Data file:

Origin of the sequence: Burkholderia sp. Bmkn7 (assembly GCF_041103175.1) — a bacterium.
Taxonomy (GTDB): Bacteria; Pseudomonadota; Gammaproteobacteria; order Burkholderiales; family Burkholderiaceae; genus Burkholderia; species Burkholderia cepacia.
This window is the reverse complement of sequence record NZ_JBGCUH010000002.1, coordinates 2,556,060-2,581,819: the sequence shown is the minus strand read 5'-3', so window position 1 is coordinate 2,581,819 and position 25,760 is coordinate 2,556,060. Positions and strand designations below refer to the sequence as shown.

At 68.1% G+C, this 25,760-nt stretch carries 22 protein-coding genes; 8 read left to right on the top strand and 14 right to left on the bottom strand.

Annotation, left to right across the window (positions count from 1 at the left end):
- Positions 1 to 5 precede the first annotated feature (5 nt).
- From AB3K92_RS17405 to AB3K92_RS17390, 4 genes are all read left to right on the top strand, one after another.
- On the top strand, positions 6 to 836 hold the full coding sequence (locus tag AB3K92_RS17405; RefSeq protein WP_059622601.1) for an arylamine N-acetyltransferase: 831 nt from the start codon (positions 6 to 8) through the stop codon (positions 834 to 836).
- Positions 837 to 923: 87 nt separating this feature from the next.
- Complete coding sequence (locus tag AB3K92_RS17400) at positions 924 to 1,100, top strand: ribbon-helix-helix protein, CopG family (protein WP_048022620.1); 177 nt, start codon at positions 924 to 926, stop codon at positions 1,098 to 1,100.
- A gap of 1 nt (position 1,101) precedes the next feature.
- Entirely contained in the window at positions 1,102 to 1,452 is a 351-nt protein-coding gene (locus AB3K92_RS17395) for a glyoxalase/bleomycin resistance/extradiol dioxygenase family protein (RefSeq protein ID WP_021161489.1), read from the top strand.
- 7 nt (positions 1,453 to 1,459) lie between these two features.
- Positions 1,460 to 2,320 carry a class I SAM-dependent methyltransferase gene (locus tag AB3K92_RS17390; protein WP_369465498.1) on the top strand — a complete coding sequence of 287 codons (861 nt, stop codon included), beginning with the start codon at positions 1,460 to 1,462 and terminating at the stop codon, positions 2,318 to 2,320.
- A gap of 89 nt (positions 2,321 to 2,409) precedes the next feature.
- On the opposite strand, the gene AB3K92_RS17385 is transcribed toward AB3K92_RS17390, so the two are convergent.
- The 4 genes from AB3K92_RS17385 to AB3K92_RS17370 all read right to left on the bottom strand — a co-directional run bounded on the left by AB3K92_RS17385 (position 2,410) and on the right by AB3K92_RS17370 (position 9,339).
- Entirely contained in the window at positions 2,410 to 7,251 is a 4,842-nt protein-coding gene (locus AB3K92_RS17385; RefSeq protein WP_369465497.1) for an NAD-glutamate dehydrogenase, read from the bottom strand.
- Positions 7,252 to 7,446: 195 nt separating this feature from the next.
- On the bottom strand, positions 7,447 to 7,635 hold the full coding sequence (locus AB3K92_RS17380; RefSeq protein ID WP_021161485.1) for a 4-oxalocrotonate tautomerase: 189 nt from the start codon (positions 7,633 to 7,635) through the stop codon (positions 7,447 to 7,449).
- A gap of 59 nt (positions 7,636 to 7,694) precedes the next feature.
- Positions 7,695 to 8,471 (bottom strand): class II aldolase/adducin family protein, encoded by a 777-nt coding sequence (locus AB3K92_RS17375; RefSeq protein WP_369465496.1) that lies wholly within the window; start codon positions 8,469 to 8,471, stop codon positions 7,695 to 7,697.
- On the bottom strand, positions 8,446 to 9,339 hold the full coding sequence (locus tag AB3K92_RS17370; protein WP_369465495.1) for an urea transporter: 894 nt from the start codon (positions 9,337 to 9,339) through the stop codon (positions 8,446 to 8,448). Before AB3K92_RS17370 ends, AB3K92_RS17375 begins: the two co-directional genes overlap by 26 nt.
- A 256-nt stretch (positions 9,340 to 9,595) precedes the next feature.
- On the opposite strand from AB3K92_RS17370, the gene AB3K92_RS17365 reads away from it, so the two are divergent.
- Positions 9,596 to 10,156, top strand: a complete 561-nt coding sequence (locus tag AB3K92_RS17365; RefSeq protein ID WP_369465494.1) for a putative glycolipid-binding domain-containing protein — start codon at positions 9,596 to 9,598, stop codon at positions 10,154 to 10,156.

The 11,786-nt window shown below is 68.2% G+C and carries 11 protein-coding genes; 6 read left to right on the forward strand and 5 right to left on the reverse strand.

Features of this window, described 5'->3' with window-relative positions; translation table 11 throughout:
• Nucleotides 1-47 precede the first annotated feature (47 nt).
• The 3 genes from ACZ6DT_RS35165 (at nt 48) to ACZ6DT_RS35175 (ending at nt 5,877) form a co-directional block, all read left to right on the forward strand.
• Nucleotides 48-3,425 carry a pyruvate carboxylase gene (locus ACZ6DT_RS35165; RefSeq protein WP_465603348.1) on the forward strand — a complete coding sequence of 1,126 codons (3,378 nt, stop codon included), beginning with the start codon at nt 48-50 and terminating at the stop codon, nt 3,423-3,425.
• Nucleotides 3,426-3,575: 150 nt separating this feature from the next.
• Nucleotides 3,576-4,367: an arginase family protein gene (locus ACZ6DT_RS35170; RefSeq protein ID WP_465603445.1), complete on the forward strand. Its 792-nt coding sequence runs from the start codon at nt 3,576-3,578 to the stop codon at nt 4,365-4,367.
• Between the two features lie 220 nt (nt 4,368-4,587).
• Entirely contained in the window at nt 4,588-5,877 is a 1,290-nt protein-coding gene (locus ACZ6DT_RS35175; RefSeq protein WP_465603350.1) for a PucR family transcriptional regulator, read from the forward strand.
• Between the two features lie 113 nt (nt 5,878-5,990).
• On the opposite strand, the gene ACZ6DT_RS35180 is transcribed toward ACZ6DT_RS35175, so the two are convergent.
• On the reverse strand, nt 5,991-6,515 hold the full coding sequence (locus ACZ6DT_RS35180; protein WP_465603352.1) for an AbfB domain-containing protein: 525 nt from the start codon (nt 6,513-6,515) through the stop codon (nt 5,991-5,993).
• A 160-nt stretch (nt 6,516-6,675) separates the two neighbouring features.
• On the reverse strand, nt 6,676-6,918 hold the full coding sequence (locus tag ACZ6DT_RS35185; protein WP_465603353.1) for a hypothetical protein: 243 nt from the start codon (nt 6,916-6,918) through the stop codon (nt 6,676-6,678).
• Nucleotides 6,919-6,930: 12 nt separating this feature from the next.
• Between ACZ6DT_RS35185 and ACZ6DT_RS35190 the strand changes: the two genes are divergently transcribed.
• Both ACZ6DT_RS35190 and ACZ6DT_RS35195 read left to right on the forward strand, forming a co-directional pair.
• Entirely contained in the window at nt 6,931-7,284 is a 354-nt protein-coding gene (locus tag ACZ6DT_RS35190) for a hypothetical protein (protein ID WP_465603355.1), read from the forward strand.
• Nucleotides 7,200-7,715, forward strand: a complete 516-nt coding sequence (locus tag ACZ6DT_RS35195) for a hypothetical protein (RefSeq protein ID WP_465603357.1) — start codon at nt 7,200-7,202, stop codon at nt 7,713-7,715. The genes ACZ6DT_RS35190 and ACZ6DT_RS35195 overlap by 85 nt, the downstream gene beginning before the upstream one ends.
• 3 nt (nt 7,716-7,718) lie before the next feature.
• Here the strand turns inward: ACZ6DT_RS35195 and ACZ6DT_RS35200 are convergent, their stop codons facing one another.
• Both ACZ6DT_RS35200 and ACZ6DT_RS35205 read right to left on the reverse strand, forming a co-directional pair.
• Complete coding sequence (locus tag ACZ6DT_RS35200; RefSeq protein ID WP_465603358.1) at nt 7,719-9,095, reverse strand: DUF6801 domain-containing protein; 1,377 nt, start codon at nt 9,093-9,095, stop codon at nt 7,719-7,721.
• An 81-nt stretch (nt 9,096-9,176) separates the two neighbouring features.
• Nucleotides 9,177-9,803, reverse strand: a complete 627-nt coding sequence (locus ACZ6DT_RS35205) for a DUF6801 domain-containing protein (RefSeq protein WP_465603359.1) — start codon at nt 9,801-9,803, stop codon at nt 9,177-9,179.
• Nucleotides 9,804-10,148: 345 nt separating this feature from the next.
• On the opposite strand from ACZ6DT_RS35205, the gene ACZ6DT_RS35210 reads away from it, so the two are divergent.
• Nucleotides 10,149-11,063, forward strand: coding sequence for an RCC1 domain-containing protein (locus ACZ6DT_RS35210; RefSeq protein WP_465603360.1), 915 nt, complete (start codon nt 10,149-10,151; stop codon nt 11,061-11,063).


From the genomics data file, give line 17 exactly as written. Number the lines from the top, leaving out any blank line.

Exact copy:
- The 4 genes from AB3K92_RS17385 to AB3K92_RS17370 all read right to left on the bottom strand — a co-directional run bounded on the left by AB3K92_RS17385 (position 2,410) and on the right by AB3K92_RS17370 (position 9,339).